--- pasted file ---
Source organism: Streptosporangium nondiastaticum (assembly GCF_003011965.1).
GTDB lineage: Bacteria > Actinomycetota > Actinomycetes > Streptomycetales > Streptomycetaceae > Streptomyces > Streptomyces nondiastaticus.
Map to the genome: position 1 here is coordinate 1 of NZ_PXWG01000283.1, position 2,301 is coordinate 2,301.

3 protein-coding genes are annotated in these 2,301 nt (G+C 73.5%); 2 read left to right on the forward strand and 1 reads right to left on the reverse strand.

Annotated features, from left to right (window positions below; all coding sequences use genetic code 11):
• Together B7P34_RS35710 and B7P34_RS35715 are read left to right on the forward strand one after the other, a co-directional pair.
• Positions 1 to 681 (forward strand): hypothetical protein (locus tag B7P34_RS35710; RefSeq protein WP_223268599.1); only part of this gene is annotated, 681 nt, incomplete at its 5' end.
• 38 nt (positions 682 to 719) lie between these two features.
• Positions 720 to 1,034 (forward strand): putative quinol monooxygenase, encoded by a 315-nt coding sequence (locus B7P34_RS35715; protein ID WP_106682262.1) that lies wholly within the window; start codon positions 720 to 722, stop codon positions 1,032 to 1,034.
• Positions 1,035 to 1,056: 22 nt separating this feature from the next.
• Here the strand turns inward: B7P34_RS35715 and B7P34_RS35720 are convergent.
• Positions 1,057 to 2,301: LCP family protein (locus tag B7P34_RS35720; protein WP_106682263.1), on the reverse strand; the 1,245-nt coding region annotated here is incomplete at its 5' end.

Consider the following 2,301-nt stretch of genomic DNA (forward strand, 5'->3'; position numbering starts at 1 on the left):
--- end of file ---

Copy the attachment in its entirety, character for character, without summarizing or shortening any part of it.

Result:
Source organism: Streptosporangium nondiastaticum (assembly GCF_003011965.1).
GTDB lineage: Bacteria > Actinomycetota > Actinomycetes > Streptomycetales > Streptomycetaceae > Streptomyces > Streptomyces nondiastaticus.
Map to the genome: position 1 here is coordinate 1 of NZ_PXWG01000283.1, position 2,301 is coordinate 2,301.

3 protein-coding genes are annotated in these 2,301 nt (G+C 73.5%); 2 read left to right on the forward strand and 1 reads right to left on the reverse strand.

Annotated features, from left to right (window positions below; all coding sequences use genetic code 11):
• Together B7P34_RS35710 and B7P34_RS35715 are read left to right on the forward strand one after the other, a co-directional pair.
• Positions 1 to 681 (forward strand): hypothetical protein (locus tag B7P34_RS35710; RefSeq protein WP_223268599.1); only part of this gene is annotated, 681 nt, incomplete at its 5' end.
• 38 nt (positions 682 to 719) lie between these two features.
• Positions 720 to 1,034 (forward strand): putative quinol monooxygenase, encoded by a 315-nt coding sequence (locus B7P34_RS35715; protein ID WP_106682262.1) that lies wholly within the window; start codon positions 720 to 722, stop codon positions 1,032 to 1,034.
• Positions 1,035 to 1,056: 22 nt separating this feature from the next.
• Here the strand turns inward: B7P34_RS35715 and B7P34_RS35720 are convergent.
• Positions 1,057 to 2,301: LCP family protein (locus tag B7P34_RS35720; protein WP_106682263.1), on the reverse strand; the 1,245-nt coding region annotated here is incomplete at its 5' end.

Consider the following 2,301-nt stretch of genomic DNA (forward strand, 5'->3'; position numbering starts at 1 on the left):